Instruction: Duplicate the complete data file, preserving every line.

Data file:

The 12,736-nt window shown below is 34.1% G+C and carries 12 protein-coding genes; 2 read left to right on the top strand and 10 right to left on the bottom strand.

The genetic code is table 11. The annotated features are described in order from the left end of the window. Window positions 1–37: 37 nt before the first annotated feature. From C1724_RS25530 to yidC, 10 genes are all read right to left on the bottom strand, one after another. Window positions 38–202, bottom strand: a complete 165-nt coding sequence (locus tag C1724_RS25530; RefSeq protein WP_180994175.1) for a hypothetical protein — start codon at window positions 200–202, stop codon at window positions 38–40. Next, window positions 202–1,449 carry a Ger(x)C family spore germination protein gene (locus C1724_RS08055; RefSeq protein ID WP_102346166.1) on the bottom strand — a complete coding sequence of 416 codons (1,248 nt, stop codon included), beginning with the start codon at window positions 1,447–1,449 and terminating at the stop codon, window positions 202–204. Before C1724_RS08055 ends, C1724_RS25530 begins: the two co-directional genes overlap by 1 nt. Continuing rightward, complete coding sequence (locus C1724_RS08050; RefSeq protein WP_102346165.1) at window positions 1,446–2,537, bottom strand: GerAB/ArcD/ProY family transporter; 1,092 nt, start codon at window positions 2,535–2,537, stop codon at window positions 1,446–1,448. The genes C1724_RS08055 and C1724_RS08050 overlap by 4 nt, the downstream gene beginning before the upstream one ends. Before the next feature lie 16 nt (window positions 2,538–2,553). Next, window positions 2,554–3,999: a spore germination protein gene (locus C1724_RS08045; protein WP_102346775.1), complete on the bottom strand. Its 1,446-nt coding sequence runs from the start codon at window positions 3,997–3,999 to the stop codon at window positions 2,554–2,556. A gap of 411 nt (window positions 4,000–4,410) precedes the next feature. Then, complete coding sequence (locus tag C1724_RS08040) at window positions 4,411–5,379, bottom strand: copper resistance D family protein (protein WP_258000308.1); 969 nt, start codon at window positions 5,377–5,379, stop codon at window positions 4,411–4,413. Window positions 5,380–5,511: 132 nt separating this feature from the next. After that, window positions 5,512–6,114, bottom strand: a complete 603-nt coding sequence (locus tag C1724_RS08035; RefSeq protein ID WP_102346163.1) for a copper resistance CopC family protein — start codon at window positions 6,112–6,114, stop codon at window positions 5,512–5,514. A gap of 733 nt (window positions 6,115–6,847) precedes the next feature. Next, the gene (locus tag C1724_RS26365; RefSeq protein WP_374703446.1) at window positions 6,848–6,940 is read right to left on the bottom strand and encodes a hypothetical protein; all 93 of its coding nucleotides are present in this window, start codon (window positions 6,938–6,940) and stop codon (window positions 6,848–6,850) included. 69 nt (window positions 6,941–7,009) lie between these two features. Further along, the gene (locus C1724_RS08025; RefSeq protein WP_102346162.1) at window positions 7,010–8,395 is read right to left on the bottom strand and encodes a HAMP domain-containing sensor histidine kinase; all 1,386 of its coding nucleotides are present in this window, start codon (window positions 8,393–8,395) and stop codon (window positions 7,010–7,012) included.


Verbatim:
The 12,736-nt window shown below is 34.1% G+C and carries 12 protein-coding genes; 2 read left to right on the top strand and 10 right to left on the bottom strand.

The genetic code is table 11. The annotated features are described in order from the left end of the window. Window positions 1–37: 37 nt before the first annotated feature. From C1724_RS25530 to yidC, 10 genes are all read right to left on the bottom strand, one after another. Window positions 38–202, bottom strand: a complete 165-nt coding sequence (locus tag C1724_RS25530; RefSeq protein WP_180994175.1) for a hypothetical protein — start codon at window positions 200–202, stop codon at window positions 38–40. Next, window positions 202–1,449 carry a Ger(x)C family spore germination protein gene (locus C1724_RS08055; RefSeq protein ID WP_102346166.1) on the bottom strand — a complete coding sequence of 416 codons (1,248 nt, stop codon included), beginning with the start codon at window positions 1,447–1,449 and terminating at the stop codon, window positions 202–204. Before C1724_RS08055 ends, C1724_RS25530 begins: the two co-directional genes overlap by 1 nt. Continuing rightward, complete coding sequence (locus C1724_RS08050; RefSeq protein WP_102346165.1) at window positions 1,446–2,537, bottom strand: GerAB/ArcD/ProY family transporter; 1,092 nt, start codon at window positions 2,535–2,537, stop codon at window positions 1,446–1,448. The genes C1724_RS08055 and C1724_RS08050 overlap by 4 nt, the downstream gene beginning before the upstream one ends. Before the next feature lie 16 nt (window positions 2,538–2,553). Next, window positions 2,554–3,999: a spore germination protein gene (locus C1724_RS08045; protein WP_102346775.1), complete on the bottom strand. Its 1,446-nt coding sequence runs from the start codon at window positions 3,997–3,999 to the stop codon at window positions 2,554–2,556. A gap of 411 nt (window positions 4,000–4,410) precedes the next feature. Then, complete coding sequence (locus tag C1724_RS08040) at window positions 4,411–5,379, bottom strand: copper resistance D family protein (protein WP_258000308.1); 969 nt, start codon at window positions 5,377–5,379, stop codon at window positions 4,411–4,413. Window positions 5,380–5,511: 132 nt separating this feature from the next. After that, window positions 5,512–6,114, bottom strand: a complete 603-nt coding sequence (locus tag C1724_RS08035; RefSeq protein ID WP_102346163.1) for a copper resistance CopC family protein — start codon at window positions 6,112–6,114, stop codon at window positions 5,512–5,514. A gap of 733 nt (window positions 6,115–6,847) precedes the next feature. Next, the gene (locus tag C1724_RS26365; RefSeq protein WP_374703446.1) at window positions 6,848–6,940 is read right to left on the bottom strand and encodes a hypothetical protein; all 93 of its coding nucleotides are present in this window, start codon (window positions 6,938–6,940) and stop codon (window positions 6,848–6,850) included. 69 nt (window positions 6,941–7,009) lie between these two features. Further along, the gene (locus C1724_RS08025; RefSeq protein WP_102346162.1) at window positions 7,010–8,395 is read right to left on the bottom strand and encodes a HAMP domain-containing sensor histidine kinase; all 1,386 of its coding nucleotides are present in this window, start codon (window positions 8,393–8,395) and stop codon (window positions 7,010–7,012) included.